Tips for Taking Instagram Worthy Photos

We’ve all been there when the green eyed Instagram monster rears its ugly head. Why haven’t I got to the magic 11 likes? How come she has 500 followers? Why can’t I take those amazing flat lay photos? Just some of the thoughts that probably run through our mind on a far too frequent basis.

Okay, we know Instagram isn’t real life. It’s a carefully curated version of the events, moments, people and places we want others to see but it’s still nice to feel proud of your grid. In honour of the most famous photo sharing app in the world, we’ve rounded up some top tips to make your Instagram shine.

Make Use of Natural Light

It’s a no brainer really, if you’re taking a photo in a dimly lit area then it’s probably not going to make the best photo. Try to take photos in as much natural light as possible, and avoid flash where possible.

If you’re taking photos out and about then you’re going to be restricted as to how the light flows, but if you’re snapping away at home then find a spot in the home which lets the light flood in. If you’re serious (and I mean £100 serious) about your grams then look at investing in a soft box photo light.

Take More Than One Photo

Don’t just take one photo and think you’ve got the shot. Chances are you probably haven’t. Take a few shots, look at the outcome and if it’s not working switch up the composition or angle you’re taking the picture from.

Photography really is a trial and error game and it’ll probably take you a little while to find your photography style. It’s really irritating when you come to edit or post the photo and realised something isn’t quite right, so give yourself plenty of options to choose from.

Straight and Steady

Try to take the photo at as straight an angle as possible. If you’re taking photos of things like horizons or landscapes, try to keep things in their natural positioning. If it’s slightly uneven then you can easily adjust it in the editing stage so that everything sits just right.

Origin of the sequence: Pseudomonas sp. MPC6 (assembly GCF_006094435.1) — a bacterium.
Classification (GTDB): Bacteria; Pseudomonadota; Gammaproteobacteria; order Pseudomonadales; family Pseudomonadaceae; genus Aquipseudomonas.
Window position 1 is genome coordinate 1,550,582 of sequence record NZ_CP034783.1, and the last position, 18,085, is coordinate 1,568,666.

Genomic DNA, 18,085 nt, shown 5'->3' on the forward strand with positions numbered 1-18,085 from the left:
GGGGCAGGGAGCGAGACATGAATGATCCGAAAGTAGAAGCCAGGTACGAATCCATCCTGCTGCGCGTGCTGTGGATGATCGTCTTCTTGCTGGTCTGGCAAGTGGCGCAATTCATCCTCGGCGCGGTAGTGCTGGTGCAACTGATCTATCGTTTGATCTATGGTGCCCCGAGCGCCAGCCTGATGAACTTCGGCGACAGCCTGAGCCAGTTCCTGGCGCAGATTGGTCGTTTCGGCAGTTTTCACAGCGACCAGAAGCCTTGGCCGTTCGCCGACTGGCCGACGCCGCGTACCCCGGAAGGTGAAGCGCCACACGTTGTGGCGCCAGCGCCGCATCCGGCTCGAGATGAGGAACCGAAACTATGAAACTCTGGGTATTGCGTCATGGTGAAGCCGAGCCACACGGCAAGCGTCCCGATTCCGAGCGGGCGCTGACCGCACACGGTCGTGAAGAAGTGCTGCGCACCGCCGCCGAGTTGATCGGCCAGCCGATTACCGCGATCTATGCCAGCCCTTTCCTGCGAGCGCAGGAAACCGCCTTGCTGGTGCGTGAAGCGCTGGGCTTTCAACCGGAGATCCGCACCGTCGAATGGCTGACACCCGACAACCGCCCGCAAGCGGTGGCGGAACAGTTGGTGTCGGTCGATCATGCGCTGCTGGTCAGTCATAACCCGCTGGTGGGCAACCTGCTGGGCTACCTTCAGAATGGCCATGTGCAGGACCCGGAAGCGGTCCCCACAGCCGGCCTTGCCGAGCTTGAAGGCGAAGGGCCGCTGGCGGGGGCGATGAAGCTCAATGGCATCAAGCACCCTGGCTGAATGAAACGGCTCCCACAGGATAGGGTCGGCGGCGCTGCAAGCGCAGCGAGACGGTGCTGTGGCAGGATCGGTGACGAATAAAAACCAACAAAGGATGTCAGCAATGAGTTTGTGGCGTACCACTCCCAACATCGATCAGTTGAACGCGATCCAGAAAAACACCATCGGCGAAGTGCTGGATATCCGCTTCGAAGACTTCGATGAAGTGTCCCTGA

An unintentional blurry photo is not the one. No amount of sharpening can help to resolve a fuzzy pic, so try to keep your hand free from wobbles. Avoid zooming in too, as this can also cause the picture to pixelate. This article has some handy advice on taking great phone photos.

Theme or No Theme?

To theme or not to theme is the question on every Instagramer’s lips, but if we’re honest it’s really down to your personal preference. Some people end up finding a theme too restrictive, whereas others want their grid to look polished.

If you do go for a theme, then obviously consistency is key. You’ll probably want to keep the edits and filters you use the same or even pick a certain ‘thing’ you’ll focus on. It may be that you’re all about food shots, beauty or scenic snaps – the choice is yours.

Use Props

The flat lay. A delight to the eyes and an absolute pain to get right. I do have one piece of advice for trying to nail it though and it doesn’t even need to involve you going out and buying stuff. It can just be bits you already have lying around the house.  I’m talking about props my friend.

A kitchen table, white card or wallpaper samples make a great background. Then begin to create your photos. If you’re taking a beauty shot play around with the placement of a few of your favourite make-up items. Then add in things like dainty rings, magazine tear outs, flowers, sunglasses or whatever takes your fancy.

Don’t Go Filter Crazy

We all went a bit filter crazy at first, but now it seems that the less is more approach is the favoured option. You may not even need a filter at all, and it’s always best to play around with the brightness and contrast settings first.

 The Instagram filters have improved greatly since the app first launched, but many still use popular apps such as Snapseed and VSCO Cam to get their editing fix. VSCO is one of the easiest to use as you can easily copy and paste existing edits, and see what your images look like next to one another before you post.

Most importantly don’t take Instagram too seriously. Just have fun with it.

The following two tabs change content below.

Emily Jarvis

You Might Also Like

Leave a Reply

Your email address will not be published. Required fields are marked *

You may use these HTML tags and attributes: <a href="" title=""> <abbr title=""> <acronym title=""> <b> <blockquote cite=""> <cite> <code> <del datetime=""> <em> <i> <q cite=""> <s> <strike> <strong>

This site uses Akismet to reduce spam. Learn how your comment data is processed.